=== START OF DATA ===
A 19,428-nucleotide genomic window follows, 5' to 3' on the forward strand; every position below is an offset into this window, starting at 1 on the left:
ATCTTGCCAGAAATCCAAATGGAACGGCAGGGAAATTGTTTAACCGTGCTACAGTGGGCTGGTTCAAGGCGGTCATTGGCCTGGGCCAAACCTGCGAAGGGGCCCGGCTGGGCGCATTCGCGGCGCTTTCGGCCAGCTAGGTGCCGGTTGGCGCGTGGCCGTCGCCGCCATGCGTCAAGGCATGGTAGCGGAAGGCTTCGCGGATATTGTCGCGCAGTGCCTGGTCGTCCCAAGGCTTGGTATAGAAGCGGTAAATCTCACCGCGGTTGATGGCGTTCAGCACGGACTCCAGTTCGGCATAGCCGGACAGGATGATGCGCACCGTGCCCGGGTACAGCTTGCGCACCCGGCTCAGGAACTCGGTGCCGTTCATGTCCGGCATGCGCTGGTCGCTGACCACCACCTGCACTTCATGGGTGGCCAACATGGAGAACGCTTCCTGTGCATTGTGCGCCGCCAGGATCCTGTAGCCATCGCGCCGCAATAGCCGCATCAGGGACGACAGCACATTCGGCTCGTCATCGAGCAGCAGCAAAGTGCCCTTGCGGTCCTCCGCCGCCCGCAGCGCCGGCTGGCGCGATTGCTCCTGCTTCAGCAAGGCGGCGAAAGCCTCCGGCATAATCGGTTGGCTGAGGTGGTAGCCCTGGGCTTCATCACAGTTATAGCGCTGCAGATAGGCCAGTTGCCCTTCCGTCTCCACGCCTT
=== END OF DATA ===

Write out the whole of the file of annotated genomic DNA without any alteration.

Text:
A 19,428-nucleotide genomic window follows, 5' to 3' on the forward strand; every position below is an offset into this window, starting at 1 on the left:
ATCTTGCCAGAAATCCAAATGGAACGGCAGGGAAATTGTTTAACCGTGCTACAGTGGGCTGGTTCAAGGCGGTCATTGGCCTGGGCCAAACCTGCGAAGGGGCCCGGCTGGGCGCATTCGCGGCGCTTTCGGCCAGCTAGGTGCCGGTTGGCGCGTGGCCGTCGCCGCCATGCGTCAAGGCATGGTAGCGGAAGGCTTCGCGGATATTGTCGCGCAGTGCCTGGTCGTCCCAAGGCTTGGTATAGAAGCGGTAAATCTCACCGCGGTTGATGGCGTTCAGCACGGACTCCAGTTCGGCATAGCCGGACAGGATGATGCGCACCGTGCCCGGGTACAGCTTGCGCACCCGGCTCAGGAACTCGGTGCCGTTCATGTCCGGCATGCGCTGGTCGCTGACCACCACCTGCACTTCATGGGTGGCCAACATGGAGAACGCTTCCTGTGCATTGTGCGCCGCCAGGATCCTGTAGCCATCGCGCCGCAATAGCCGCATCAGGGACGACAGCACATTCGGCTCGTCATCGAGCAGCAGCAAAGTGCCCTTGCGGTCCTCCGCCGCCCGCAGCGCCGGCTGGCGCGATTGCTCCTGCTTCAGCAAGGCGGCGAAAGCCTCCGGCATAATCGGTTGGCTGAGGTGGTAGCCCTGGGCTTCATCACAGTTATAGCGCTGCAGATAGGCCAGTTGCCCTTCCGTCTCCACGCCTT